The new monarch, true to his promise, had Abiathar removed from the priestly service and banished from Jerusalem, declaring Abiathar worthy of death but sparing the old priest out of respect for his father, King David. With the recollection of his own father’s death at the hands of another monarch, Saul, Abiathar, disgusted and heartbroken, returned with his family to his village Nob, found it in ruins, and built a house on a small piece of property just north of the town that had belonged to his father. Eventually, his family grew with the years, and a village came into being called Anathoth. The people returned to the ancestral vocation of priest, trusting more in the Goodness and Mercy of God rather than in the base hearts of kings and temporal rulers, and surviving the destruction of the village in 701 B.C. at the time of the Assyrlan advance against Jerusalem. And thus it was that Jeremiah, son of Hilklah, the priest, was born in the year 649 B.C. about the time that the worst king of Judah, Manasseh, was seeking with unparalleled barbarity to squeeze from the hearts and minds of the people the love and remembrance of the Lord God of Israel. (2 Kings 21: 11, 17)
It would seem, from the circumstances, that Jeremiah ben Hilkiah was destined to follow in the footsteps of his pious forebears and become a priest in the service of an altar of God in the little village of Anathoth, only three miles north of Jerusalem, living a quiet uneventful life and submerged in the affairs that prevailed on earth as they developed in those days and in that area of the world. But the background and the personality of Jeremiah decreed otherwise, for such was Jeremiah’s heart and such the land and the history, that God found He could use him as the torchbearer of the true Hebraic religion of justice and mercy of democratic principle and equality for all, as a guide for a conquered and exiled people, and as the hope for a returned remnant, to repair and rebuild towards the establishment of an ideal home for the Hebrews, in an ideal kingdom of righteousness and ethical relationship amongst men as brothers in kinship and as the children of God, and lastly as the Promise of God that in the fullness of time He would take away from Israel the flinty heart of profit and evil, and pour out upon them His Own Spirit of Love and Mercy.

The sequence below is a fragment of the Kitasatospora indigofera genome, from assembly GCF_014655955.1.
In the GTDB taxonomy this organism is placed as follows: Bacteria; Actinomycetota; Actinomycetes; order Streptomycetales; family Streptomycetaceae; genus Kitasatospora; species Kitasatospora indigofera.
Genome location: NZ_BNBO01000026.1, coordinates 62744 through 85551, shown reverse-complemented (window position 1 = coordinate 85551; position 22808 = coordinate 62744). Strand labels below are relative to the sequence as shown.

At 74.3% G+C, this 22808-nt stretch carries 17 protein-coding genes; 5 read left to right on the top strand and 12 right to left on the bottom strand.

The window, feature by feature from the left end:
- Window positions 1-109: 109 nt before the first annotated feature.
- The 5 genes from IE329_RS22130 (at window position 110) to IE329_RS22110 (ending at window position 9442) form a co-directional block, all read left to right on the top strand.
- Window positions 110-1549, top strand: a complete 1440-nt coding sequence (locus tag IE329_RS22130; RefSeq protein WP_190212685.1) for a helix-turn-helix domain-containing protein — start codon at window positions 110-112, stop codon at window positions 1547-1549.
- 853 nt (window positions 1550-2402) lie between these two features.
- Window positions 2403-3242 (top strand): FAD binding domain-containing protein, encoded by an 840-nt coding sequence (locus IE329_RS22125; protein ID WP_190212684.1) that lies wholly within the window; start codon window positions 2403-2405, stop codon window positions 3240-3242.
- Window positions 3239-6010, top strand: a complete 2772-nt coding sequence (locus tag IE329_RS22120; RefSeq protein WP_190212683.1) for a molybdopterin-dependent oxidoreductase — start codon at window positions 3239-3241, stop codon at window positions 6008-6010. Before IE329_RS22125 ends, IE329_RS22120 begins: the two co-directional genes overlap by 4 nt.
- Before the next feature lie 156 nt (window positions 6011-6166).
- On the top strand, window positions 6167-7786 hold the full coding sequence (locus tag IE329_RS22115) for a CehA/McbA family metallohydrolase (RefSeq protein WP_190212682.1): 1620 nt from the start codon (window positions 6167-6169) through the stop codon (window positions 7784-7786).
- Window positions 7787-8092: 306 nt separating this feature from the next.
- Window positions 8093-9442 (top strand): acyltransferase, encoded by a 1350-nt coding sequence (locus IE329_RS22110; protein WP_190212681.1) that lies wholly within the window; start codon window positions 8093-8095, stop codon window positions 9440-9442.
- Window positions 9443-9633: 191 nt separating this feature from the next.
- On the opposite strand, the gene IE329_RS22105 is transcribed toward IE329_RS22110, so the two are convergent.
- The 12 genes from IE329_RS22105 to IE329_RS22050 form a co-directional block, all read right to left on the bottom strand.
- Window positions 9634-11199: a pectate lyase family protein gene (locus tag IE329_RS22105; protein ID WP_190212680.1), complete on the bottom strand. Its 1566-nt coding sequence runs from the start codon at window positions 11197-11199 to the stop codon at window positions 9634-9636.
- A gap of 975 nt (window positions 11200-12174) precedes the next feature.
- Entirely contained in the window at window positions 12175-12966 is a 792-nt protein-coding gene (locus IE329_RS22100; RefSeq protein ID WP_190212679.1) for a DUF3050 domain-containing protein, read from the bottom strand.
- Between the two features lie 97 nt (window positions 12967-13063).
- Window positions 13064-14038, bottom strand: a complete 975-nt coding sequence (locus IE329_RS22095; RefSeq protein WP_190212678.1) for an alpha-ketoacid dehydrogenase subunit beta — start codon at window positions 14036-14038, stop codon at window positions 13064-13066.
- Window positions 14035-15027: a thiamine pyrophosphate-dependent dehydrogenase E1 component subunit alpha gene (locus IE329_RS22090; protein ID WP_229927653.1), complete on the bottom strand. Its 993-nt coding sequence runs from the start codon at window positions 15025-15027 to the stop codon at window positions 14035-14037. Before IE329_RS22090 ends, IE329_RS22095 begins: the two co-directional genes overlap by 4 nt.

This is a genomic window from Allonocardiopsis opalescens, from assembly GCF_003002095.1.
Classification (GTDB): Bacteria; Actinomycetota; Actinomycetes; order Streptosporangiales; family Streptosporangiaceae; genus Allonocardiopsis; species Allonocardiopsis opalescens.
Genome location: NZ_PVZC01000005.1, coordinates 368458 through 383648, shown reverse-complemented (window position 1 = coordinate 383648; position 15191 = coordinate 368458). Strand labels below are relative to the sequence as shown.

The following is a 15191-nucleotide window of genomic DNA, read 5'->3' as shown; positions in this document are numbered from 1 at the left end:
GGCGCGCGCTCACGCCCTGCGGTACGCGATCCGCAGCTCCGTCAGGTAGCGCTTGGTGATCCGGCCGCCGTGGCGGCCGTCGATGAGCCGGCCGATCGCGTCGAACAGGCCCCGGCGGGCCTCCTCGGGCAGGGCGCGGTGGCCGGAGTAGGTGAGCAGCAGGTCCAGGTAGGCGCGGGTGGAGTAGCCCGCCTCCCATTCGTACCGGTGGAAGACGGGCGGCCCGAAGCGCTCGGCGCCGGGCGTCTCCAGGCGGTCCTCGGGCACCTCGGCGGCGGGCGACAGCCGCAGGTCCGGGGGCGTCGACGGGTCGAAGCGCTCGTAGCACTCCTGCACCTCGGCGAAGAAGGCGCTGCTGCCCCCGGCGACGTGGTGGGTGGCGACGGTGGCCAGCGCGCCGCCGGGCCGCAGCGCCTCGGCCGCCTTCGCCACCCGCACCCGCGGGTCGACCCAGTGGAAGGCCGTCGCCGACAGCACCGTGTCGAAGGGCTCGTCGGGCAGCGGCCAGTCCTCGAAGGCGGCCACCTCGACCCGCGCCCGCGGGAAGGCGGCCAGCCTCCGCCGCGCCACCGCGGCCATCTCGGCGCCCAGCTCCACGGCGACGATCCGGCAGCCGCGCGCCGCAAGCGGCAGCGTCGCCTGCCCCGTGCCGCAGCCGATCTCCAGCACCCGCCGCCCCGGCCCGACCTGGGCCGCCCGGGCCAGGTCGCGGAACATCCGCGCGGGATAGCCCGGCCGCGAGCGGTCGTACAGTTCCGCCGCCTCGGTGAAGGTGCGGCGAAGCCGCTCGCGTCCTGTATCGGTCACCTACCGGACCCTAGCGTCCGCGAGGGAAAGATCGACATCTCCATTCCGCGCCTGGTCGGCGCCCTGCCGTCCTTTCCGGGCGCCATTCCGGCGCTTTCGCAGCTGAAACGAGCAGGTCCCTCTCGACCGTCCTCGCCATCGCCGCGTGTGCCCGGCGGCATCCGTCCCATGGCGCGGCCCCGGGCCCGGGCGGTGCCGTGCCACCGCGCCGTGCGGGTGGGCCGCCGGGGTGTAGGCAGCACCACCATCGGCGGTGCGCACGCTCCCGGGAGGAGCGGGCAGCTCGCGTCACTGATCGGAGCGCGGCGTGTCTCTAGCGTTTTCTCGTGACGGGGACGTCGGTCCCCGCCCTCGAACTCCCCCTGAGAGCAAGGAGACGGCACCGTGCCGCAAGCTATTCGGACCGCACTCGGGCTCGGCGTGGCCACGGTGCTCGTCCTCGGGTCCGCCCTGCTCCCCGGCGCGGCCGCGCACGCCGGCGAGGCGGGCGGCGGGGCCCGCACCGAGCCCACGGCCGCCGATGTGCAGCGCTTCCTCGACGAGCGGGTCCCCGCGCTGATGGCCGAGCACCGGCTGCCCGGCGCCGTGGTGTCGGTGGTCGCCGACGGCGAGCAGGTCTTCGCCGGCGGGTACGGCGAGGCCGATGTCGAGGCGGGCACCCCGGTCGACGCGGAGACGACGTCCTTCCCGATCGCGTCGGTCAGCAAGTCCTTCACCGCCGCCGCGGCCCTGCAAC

Jeremiah himself, even as a young boy, knew that he was to be in the service of God, not as a village priest, but as His prophet. In his book, which he wrote and edited in later life, he tells us of God’s call to him:
“Before I formed thee in the belly, I knew thee; and before thou camest forth out of the womb I sanctified thee, and I ordained thee a prophet unto the nations.”
(Jeremiah 1: 5)
There have been many theologians who have taken these words to support claims of a virgin birth for me, Jesus, but if you read carefully, you will realize that Jeremiah, as he has told me, simply meant that God knows the souls of his created beings before they are incarnated in the flesh through conception, and that Jeremiah’s soul had been entrusted by God to be His prophet, or, to be His Instrument on earth to show the way to God’s Righteousness and Mercy.
Jesus of the Bible
Master of the Celestial Heavens